Space Wars: may soon leave the realm of science fiction and become a reality.
Last week, the head of the newest U.S. military branch, the Space Force, publicly warned for the first time that Moscow had conducted at least two on anti-aircraft weapons tests. satellite in recent months, in a potential bid to develop in-orbit efficiency could dangerously undermine the U.S. heavy reliance on space-based systems.
“On July 15, Russia injected a new object into orbit from Cosmos 2543,” the U.S. Space Force said in a statement. “Russia released this object in the vicinity of another Russian satellite, (which was) inconsistent with the system̵7;s stated mission as a satellite inspector.”
While Russia’s Defense Ministry has denied this allegation, it is not the first time the Pentagon has said such an incident has occurred.
Gen. John W. “Jay” Raymond, commander of the U.S. Space Command and head of U.S. space operations, also stressed that the Russian satellite system used to carry out this test of weapons in orbit is the same on they “raised concerns about earlier this year when Russia maneuvered near a US government satellite.”
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“This is further evidence of Russia’s ongoing efforts to develop and test space-based systems, and consistent with published Kremlin military doctrine to employ U.S.-keeping weapons and allied space assets at risk, Raymond continued.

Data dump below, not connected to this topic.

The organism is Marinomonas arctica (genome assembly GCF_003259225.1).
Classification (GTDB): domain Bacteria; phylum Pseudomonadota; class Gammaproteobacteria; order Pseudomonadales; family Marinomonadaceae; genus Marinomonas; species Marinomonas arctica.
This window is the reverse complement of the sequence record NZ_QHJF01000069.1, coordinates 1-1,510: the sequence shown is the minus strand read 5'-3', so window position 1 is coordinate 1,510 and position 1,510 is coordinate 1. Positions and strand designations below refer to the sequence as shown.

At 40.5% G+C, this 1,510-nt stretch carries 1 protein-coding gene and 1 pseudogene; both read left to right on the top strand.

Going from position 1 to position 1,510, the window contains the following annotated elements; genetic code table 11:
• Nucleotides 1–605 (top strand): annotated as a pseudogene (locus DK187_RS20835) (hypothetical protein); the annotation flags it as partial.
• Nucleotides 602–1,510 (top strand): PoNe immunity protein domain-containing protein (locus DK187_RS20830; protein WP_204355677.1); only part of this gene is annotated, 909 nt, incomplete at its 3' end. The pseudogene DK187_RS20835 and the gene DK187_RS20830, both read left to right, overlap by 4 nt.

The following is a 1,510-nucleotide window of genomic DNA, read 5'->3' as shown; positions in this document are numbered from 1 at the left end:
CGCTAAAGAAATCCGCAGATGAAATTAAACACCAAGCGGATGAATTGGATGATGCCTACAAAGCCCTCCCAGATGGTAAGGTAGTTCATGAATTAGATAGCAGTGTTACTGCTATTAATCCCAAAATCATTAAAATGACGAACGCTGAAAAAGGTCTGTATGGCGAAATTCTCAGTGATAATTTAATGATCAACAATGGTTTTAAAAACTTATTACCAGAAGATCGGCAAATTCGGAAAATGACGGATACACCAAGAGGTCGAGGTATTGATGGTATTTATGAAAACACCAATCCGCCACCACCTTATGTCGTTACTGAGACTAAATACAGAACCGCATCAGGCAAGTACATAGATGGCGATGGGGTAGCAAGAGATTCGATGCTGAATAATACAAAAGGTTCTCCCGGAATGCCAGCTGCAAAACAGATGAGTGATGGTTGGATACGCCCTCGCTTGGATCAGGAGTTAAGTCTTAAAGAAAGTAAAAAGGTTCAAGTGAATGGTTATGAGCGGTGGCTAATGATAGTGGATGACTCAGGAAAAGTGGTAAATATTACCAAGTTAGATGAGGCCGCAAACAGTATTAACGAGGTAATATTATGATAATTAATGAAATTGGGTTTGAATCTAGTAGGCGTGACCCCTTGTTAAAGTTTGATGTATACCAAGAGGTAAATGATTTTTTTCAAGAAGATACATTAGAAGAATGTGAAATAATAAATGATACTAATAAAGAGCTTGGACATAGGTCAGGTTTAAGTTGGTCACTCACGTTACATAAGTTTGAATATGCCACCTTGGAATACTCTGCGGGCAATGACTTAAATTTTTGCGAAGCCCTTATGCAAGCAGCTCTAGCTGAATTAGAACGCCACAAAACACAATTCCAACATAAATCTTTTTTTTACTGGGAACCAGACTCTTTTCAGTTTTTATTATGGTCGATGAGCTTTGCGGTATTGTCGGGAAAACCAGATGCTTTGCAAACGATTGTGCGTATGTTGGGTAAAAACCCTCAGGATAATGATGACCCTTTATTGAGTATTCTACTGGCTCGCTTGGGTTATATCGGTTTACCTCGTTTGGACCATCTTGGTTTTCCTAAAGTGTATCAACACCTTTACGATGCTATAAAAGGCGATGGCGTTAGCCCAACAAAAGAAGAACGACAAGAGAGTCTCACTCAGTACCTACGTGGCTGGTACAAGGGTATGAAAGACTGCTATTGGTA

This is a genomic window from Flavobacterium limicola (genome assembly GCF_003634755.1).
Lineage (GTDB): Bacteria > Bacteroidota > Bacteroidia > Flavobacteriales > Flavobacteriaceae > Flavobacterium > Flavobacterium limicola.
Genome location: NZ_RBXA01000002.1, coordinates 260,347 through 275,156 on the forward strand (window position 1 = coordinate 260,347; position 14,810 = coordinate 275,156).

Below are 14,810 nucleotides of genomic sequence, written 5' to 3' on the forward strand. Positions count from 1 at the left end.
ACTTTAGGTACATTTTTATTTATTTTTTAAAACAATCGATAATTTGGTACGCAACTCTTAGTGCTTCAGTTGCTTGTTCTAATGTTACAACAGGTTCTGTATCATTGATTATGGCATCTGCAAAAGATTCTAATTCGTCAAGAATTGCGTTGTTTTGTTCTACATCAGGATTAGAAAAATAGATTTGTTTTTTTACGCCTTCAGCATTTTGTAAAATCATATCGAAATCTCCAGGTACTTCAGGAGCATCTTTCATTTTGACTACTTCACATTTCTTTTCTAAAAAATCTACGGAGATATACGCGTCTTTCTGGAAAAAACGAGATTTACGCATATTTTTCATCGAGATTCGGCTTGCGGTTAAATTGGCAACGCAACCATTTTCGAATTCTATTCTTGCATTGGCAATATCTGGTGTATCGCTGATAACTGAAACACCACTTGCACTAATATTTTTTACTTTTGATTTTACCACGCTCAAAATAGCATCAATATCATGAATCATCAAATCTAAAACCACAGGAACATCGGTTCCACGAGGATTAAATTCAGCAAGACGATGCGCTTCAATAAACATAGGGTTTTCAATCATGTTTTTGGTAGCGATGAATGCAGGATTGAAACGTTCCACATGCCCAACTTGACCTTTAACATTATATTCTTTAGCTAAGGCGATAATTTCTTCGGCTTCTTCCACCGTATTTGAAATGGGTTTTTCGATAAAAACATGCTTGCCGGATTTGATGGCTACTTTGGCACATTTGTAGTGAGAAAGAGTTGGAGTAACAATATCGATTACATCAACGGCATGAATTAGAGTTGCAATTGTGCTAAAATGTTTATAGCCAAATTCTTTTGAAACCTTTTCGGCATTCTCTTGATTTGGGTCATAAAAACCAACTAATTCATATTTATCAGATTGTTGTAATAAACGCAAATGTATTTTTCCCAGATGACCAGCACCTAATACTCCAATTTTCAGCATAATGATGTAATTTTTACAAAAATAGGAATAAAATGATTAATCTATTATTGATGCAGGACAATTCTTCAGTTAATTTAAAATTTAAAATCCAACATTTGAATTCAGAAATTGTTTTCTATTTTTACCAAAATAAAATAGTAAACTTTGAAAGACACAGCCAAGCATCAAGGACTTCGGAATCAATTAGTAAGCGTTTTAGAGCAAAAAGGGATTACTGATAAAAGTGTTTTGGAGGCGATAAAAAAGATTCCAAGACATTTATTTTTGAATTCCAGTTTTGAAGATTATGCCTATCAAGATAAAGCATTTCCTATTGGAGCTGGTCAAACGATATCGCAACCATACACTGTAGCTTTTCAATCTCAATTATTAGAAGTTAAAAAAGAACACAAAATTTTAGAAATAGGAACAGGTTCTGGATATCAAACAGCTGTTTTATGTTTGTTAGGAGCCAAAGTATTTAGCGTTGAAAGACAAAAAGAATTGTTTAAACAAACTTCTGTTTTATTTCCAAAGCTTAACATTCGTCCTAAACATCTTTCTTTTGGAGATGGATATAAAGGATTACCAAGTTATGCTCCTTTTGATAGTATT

The proclamation that these satellites are part of a space-based anti-satellite weapons system is even more significant because Cosmos 2542 had gone into a position to cast a U.S. satellite shadow of US KH-11, publicly identified as USA 245, in January, Analysis of the Drive War Zone was observed.
A month earlier, the US 245 satellite was forced to orbit its own orbit to avoid a collision with the notorious 2543, which the U.S. Space Force believes was also covering U.S. assets. Then in April of this year, the Space Force also raised red flags that the Kremlin had conducted testing of a “direct-ascending anti-satellite missile”, also known as DS-ASAT, from the base. Its Plesetsk in northern Russia.
“Russia’s DA-ASAT test provides another example that threats to the United States and allied space systems are real, serious and growing,” Raymond said in a statement following that incident. “The United States is ready and committed to deter aggression and defend the nation, our allies and the interests of the United States from hostile acts in space.”